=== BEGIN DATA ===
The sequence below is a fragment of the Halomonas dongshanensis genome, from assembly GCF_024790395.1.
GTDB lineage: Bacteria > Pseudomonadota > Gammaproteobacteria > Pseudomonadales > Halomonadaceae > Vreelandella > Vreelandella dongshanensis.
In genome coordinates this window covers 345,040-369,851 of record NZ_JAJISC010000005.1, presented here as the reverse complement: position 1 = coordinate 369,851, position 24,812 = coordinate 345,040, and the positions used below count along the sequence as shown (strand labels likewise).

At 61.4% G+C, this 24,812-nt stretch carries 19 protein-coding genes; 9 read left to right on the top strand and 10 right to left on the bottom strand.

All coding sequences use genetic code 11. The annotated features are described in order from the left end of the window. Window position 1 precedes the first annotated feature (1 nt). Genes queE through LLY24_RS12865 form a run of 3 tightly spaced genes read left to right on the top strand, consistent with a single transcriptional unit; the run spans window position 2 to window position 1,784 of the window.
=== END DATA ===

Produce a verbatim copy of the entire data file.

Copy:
The sequence below is a fragment of the Halomonas dongshanensis genome, from assembly GCF_024790395.1.
GTDB lineage: Bacteria > Pseudomonadota > Gammaproteobacteria > Pseudomonadales > Halomonadaceae > Vreelandella > Vreelandella dongshanensis.
In genome coordinates this window covers 345,040-369,851 of record NZ_JAJISC010000005.1, presented here as the reverse complement: position 1 = coordinate 369,851, position 24,812 = coordinate 345,040, and the positions used below count along the sequence as shown (strand labels likewise).

At 61.4% G+C, this 24,812-nt stretch carries 19 protein-coding genes; 9 read left to right on the top strand and 10 right to left on the bottom strand.

All coding sequences use genetic code 11. The annotated features are described in order from the left end of the window. Window position 1 precedes the first annotated feature (1 nt). Genes queE through LLY24_RS12865 form a run of 3 tightly spaced genes read left to right on the top strand, consistent with a single transcriptional unit; the run spans window position 2 to window position 1,784 of the window.